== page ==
Even though my weekend was cut in half, I was well rested for my weekend shows Saturday and Sunday, and sequentially for the drive back to Springfield Sunday afternoon. I filled in again the following Monday and Tuesday. Then, I drove back to St. Louis Tuesday night and woke up for a 5:43 am flight to Oklahoma Wednesday morning. After the two-day trip to OK, I took another flight that got me back to St. Louis late Friday night, turned around for my KMOV morning show Saturday. Sunday I covered my regular shift, took a nap, celebrated my brother's birthday, then drove back to Springfield.
The three days in Springfield were jam-packed with work and visiting friends. The drive back to St. Louis on the 19th should have been exhausting but seeing my Springfield family gave me more energy than a Red Bull.
On January 23rd, I again packed my bags for my final week working in Springfield. Leaving this time around, was harder.
The anticipated exhaustion of the drive for this final trip led me to put off getting on the road. It wasn't until the late afternoon after I had worked out, showered, and cleaned the apartment that I put my foot to the pedal and began the 220-mile drive.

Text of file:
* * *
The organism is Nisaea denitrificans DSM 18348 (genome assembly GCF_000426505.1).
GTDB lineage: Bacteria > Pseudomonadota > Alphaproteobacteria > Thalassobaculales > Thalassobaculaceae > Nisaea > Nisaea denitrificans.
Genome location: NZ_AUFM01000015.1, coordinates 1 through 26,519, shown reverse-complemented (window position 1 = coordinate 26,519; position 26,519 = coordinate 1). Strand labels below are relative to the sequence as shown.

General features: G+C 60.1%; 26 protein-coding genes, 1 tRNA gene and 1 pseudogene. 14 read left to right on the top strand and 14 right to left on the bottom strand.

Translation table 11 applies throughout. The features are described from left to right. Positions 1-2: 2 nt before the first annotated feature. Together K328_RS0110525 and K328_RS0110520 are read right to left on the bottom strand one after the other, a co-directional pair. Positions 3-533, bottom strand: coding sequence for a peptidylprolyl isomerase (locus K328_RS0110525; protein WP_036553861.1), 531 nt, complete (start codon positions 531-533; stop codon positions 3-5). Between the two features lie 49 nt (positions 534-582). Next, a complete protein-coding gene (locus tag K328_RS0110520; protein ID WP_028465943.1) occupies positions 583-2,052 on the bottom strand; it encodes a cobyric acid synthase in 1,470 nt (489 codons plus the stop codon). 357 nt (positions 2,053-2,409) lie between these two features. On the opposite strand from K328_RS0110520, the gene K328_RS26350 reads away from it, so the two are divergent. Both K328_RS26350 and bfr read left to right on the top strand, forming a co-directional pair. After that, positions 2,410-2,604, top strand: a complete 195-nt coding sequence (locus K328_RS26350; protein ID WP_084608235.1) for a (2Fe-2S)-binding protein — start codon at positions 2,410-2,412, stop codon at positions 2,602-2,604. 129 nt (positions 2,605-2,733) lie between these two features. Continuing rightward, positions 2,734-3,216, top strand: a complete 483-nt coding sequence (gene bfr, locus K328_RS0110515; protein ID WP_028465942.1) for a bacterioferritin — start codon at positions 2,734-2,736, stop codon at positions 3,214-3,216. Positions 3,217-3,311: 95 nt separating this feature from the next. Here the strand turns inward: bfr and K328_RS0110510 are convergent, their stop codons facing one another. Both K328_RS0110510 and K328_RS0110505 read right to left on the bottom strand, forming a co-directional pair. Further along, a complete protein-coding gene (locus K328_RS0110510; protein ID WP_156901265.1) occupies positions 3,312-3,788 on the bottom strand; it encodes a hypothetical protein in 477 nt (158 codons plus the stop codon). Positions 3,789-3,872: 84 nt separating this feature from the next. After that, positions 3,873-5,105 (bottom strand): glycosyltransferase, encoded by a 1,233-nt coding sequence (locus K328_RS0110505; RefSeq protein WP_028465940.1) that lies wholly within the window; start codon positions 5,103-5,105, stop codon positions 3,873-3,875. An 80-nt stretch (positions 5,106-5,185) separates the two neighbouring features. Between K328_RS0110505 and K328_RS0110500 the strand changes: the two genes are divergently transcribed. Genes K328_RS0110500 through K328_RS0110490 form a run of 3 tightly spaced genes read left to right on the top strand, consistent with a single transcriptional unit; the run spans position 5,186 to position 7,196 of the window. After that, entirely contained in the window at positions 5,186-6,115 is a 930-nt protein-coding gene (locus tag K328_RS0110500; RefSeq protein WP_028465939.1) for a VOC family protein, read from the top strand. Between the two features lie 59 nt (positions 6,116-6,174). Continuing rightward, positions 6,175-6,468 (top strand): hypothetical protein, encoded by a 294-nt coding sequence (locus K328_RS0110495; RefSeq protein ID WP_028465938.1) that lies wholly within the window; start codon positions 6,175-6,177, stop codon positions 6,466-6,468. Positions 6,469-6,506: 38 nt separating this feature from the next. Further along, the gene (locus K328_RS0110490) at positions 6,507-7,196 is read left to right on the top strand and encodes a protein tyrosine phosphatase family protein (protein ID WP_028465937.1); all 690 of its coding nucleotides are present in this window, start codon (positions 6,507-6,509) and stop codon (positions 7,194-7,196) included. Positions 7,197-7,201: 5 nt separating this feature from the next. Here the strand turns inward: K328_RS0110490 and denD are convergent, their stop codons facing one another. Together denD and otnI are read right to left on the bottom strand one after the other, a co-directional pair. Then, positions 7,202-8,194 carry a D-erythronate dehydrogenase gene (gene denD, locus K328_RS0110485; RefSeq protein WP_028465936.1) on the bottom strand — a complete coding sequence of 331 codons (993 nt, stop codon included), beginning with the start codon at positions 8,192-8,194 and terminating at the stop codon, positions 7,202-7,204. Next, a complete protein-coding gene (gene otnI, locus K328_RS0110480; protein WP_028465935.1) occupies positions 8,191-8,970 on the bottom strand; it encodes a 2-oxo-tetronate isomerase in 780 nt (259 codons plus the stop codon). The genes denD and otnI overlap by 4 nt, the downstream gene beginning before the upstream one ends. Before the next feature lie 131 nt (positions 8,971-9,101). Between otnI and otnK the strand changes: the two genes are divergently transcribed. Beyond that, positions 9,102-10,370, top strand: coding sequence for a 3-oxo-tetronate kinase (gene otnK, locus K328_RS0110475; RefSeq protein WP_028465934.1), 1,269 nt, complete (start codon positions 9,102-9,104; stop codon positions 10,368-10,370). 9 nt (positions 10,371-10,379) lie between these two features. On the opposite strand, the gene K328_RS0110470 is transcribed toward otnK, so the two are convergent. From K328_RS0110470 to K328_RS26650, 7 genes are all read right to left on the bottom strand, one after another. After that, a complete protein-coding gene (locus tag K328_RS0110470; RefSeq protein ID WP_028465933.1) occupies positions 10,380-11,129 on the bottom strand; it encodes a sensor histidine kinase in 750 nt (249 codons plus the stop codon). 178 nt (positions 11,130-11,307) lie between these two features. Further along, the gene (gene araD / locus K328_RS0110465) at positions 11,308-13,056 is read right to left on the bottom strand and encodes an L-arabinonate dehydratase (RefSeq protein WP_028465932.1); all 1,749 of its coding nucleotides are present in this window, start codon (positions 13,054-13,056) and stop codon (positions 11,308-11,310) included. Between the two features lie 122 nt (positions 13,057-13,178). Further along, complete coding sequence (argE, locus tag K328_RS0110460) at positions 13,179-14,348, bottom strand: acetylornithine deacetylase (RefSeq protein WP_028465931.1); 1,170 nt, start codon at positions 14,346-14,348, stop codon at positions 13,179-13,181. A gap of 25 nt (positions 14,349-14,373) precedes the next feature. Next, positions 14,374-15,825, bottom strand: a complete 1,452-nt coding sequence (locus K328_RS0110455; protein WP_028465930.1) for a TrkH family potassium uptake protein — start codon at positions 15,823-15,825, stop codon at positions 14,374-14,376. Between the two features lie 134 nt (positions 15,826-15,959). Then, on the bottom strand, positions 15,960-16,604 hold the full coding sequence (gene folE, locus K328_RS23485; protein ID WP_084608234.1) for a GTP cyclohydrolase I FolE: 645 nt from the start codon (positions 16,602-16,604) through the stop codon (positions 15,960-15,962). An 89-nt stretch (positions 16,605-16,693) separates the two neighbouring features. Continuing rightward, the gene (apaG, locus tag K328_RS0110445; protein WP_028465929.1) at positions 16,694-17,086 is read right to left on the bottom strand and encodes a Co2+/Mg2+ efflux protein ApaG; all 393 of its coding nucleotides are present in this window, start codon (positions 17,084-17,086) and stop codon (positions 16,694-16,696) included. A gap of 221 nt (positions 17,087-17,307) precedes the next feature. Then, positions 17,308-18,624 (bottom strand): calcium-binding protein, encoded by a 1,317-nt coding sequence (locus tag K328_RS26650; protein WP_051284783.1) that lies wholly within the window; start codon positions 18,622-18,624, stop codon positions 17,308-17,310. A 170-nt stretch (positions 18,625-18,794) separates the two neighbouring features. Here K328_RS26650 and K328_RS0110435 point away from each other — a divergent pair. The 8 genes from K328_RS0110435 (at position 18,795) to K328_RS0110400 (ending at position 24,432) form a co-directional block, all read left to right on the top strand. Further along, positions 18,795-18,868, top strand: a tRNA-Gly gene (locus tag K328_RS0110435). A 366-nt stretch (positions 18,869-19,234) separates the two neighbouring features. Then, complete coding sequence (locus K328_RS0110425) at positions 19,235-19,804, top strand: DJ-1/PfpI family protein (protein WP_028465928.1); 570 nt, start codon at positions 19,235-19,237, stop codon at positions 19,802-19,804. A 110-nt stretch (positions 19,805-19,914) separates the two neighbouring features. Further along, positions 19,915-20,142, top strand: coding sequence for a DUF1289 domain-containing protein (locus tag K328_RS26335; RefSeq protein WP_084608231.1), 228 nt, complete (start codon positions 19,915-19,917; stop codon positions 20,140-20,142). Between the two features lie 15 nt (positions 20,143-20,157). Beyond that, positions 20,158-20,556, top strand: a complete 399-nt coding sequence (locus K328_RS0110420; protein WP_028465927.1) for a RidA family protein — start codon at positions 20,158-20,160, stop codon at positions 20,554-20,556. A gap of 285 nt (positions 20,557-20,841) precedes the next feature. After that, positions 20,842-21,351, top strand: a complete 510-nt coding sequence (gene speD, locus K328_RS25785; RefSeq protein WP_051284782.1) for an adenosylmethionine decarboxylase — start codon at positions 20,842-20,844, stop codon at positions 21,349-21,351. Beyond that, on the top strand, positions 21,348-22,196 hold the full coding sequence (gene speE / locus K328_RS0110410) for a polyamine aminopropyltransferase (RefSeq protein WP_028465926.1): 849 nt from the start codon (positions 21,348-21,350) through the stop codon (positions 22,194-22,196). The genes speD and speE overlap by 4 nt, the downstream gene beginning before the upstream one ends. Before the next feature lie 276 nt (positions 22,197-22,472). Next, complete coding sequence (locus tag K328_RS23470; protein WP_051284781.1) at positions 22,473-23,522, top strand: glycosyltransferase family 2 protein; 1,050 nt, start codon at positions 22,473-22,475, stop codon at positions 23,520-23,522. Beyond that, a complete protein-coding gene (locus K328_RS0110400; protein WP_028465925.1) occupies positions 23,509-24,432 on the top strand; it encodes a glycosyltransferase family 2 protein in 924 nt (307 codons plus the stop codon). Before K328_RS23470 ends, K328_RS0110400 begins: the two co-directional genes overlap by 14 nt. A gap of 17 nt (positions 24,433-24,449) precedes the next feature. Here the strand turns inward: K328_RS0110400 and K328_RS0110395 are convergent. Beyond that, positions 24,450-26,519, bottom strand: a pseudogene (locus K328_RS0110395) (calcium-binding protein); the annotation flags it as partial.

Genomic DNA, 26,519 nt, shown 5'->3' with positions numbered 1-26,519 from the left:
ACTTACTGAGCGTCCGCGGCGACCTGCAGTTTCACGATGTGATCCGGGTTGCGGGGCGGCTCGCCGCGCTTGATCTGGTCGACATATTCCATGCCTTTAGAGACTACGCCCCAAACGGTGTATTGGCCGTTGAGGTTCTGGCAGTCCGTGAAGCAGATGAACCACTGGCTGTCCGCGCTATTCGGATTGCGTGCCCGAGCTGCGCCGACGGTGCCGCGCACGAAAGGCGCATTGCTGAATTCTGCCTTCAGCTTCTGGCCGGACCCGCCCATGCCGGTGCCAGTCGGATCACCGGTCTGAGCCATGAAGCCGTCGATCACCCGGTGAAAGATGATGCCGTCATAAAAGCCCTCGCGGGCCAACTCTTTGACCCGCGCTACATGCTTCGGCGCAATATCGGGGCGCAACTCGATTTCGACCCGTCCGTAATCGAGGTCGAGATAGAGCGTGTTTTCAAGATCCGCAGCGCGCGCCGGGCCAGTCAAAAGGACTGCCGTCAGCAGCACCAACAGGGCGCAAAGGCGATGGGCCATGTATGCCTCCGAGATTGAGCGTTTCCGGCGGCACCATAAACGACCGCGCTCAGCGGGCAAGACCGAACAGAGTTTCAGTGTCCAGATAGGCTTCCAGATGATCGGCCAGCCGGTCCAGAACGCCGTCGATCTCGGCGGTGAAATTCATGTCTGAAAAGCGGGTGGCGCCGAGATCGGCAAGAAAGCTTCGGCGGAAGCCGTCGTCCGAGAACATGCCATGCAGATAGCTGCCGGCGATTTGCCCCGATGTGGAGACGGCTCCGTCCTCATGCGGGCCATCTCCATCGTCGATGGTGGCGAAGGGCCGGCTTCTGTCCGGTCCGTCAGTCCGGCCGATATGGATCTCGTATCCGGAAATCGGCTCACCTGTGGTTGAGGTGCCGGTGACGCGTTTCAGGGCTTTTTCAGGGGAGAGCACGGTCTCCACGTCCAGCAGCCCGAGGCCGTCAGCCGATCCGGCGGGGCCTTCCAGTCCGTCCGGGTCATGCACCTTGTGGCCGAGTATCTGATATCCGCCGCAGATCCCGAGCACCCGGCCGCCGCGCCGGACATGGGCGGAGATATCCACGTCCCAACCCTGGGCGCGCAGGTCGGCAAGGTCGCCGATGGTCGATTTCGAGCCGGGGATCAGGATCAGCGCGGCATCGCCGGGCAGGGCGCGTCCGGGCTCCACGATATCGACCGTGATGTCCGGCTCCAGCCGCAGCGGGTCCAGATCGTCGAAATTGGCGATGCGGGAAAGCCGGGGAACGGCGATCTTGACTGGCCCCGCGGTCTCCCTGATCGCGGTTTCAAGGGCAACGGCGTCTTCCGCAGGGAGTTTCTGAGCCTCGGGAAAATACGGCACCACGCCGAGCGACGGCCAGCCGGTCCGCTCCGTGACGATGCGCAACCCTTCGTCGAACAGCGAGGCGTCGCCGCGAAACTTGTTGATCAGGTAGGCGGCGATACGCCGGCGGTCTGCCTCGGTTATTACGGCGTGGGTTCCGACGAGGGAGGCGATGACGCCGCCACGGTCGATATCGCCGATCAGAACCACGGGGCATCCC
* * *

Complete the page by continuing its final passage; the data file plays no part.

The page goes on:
I spent the evening in the hotel room watching movies. An early morning workout session at the hotel gym and a great breakfast helped me feel prepared for the day ahead.
In many ways, I was glad this was my last week helping out. While I had enjoyed seeing everyone, I was longing for a consistent schedule. I used those last three days at KY3 to catch up with co-workers I hadn't had the chance to speak with before.
When Wednesday rolled around, I now found myself struggling to leave Springfield. I took my time at dinner with my friends, not willing to say goodbye to them again. It brought up the feelings I had felt months before when I actually did leave KY3 for my job in St. Louis. While there was excitement to return to work downtown, I knew I would miss the quietness that KY3 had offered the past month.
After an abundance of hugs and promises to visit soon, I got back on the road.
The chapter officially felt closed. It was time to focus. The February sweeps (An intense rating period for TV stations) were starting the following week. In addition, we were looking at a possible snowstorm hitting Missouri. I was ready to buckle down and get back into the grind.
St. Louis welcomed me back in true STL fashion. It's as if the market had been holding its breath all month long, waiting for me to return before unleashing the torrents. This came in the form of a snowstorm that blanketed the city with nearly 7 inches of snow.
It's good to be back.
I wanted to thank my KMOV family for sparing me during January. I know that was a burden to the team and I appreciate their sacrifice.
I also want to thank my KY3 family for welcoming me back with open arms. I've been praying daily that the open meteorologist positions would get filled soon. It's an incredible team to work for, and I do miss them.
Finally, my family had to deal with my constant stress while I was making those drives. My mom became the dog sitter, and my sister made sure I had meals to bring with me so I wouldn't have to spend money eating out.
Now, I just have to survive sweeps!